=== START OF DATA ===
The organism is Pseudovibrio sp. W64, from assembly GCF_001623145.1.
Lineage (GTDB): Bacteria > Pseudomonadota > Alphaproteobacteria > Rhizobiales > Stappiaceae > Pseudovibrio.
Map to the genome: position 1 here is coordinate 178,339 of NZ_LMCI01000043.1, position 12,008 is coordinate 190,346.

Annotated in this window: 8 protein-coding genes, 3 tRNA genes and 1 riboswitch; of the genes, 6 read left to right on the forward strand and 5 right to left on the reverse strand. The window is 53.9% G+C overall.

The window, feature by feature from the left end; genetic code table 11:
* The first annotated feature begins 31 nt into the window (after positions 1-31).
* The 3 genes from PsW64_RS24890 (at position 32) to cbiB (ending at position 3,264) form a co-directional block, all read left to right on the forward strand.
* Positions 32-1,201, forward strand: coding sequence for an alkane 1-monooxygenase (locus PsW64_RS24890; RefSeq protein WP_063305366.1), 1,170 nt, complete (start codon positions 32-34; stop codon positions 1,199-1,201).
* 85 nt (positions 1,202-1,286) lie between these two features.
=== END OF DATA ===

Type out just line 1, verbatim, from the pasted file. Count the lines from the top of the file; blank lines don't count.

The organism is Pseudovibrio sp. W64, from assembly GCF_001623145.1.